The History of Extreme Sports

Adrenaline junkies adore extreme sports. And why wouldn’t they? It’s the thrill of the competition amplified by fear of seriously injuring yourself or even dying. This invokes the body’s resources to shift into overdrive, which is why it is very easy to get addicted to that special high these sports provide. As amazing as the sports are, their history certainly doesn’t lag behind. For example, in Poland, extreme winter sports are very popular and people who follow their favorite athletes follow them closely on news sites such as augustow24. If you’re curious about these sports in general, join us as we explore the origins of extreme sports.

The Beginnings

The term extreme sports referred only to the sports that endangered the participant’s life in the 50s. In fact, Hemingway is often credited with uttering: “There are only three sports: bullfighting, motor racing, and mountaineering; all the rest are merely games.” Truth be told, we are not sure Hemingway actually said this, but you get the sentiment of the times. Extreme sports were viewed as the sports only the brave would partake in.

Though the term was born in the 1950s, it wouldn’t be another 20 years before there was an official organization behind the events. The Dangerous Sports Club was founded to explore the extreme activities people could partake in and call them sports. They are credited with the invention of bungee-jumping, though they have had numerous experiments, including surrealist skiing and hang-gliding over a volcano. The club faced a bit of bad publicity after their founding members got arrested and subsequently acquitted of manslaughter, when a young man was launched from a trebuchet and was supposed to land into a safety net, but fell short of the mark. This means that not only sporting disciplines made it to the final classification – it was enough to be willing to risk your life in a daredevil stunt to be considered an extreme athlete.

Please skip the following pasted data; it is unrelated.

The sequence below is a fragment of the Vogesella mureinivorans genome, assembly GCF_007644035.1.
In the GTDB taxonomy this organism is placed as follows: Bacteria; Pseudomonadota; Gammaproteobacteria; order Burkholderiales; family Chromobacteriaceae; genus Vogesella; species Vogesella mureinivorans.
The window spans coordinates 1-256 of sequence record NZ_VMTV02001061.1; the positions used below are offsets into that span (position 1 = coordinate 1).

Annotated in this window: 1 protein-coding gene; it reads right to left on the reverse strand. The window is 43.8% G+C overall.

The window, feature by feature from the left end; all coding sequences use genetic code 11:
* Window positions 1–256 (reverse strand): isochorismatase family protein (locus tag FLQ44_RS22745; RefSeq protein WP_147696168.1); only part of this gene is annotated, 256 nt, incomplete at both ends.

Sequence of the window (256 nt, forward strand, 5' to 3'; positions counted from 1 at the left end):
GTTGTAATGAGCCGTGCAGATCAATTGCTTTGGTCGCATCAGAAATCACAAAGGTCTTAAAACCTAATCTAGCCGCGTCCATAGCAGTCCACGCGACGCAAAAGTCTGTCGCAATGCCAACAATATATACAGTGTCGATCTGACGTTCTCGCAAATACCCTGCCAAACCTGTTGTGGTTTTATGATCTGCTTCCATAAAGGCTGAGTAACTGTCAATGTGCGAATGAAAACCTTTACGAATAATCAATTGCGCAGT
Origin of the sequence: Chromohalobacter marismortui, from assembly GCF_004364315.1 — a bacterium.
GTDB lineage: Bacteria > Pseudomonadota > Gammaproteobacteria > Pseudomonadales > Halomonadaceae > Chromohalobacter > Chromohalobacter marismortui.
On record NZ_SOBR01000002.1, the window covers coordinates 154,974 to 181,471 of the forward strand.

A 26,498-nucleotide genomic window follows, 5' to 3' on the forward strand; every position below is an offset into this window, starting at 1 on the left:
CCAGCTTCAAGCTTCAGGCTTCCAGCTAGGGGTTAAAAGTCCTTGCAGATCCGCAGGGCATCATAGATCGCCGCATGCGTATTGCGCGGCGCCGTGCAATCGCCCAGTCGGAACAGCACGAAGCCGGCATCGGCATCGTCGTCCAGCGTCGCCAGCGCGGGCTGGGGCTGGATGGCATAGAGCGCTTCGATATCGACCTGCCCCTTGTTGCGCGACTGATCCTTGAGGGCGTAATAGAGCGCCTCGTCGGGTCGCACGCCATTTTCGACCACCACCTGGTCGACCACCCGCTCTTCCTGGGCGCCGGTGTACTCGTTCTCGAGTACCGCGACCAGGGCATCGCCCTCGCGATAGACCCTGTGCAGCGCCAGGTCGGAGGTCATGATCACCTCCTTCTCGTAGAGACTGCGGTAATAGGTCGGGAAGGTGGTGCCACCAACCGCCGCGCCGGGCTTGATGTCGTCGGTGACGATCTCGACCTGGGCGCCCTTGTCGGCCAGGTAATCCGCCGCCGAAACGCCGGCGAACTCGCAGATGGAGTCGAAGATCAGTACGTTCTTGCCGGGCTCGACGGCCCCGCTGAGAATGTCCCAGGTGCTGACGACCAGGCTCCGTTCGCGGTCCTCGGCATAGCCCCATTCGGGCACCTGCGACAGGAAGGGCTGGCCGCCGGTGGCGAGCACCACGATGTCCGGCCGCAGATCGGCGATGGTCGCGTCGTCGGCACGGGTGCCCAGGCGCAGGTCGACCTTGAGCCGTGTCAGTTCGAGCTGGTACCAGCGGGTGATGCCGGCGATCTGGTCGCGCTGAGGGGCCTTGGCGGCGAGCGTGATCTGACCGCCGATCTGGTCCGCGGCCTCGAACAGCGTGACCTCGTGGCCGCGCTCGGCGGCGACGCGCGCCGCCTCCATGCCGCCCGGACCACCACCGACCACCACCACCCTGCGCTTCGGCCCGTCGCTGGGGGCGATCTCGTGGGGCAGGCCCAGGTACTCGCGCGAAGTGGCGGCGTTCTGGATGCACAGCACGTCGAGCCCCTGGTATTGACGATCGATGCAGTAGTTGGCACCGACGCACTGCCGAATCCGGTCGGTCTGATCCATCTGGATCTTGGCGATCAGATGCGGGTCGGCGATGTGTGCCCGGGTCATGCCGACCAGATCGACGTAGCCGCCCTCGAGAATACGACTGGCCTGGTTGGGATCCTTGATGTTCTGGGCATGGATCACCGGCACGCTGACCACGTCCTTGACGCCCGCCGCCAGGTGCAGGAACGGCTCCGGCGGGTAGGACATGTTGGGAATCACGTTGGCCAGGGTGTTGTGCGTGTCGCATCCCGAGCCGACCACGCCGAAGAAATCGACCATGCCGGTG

Surfing was another activity that was born in the 70s, though its origins date back to the 18th century. Surfing game birth to skateboarding and windsurfing and other sports soon followed suit, by slightly modifying the equipment and the challenge. Skiing made way for snowboarding and water skiing.


There are numerous extreme sports and they don’t always involve a troublesome mortality rate. Extreme sports quickly became inclusive of sports that invoke the thrill and fear, rather than simply endangering life. Extreme sports are popularized by TV and such legends as Tony Hawk and Bam Margera, the latter being the star of several reality TV shows where he often does something ridiculous and/or dangerous.

To compete in these sports, you need to possess the impressive athletic ability, creativity, and bravery, in order to perfectly execute the imagine maneuver that would make the existing discipline even more impressive to watch. It is not unheard of for sports to become a combination of two or more existing disciplines. This adds to the overall excitement of the sport itself.

Why do people do it? Apart from the prestige of accomplishing a daredevil feat, there is the thrill, the adrenaline spike that makes the participants experience their surroundings in a more intense way, made possible by their body’s reaction to imminent danger. We usually refer to these people as adrenaline junkies, as everyday life activities become too mundane for them, making them seek out the next challenge.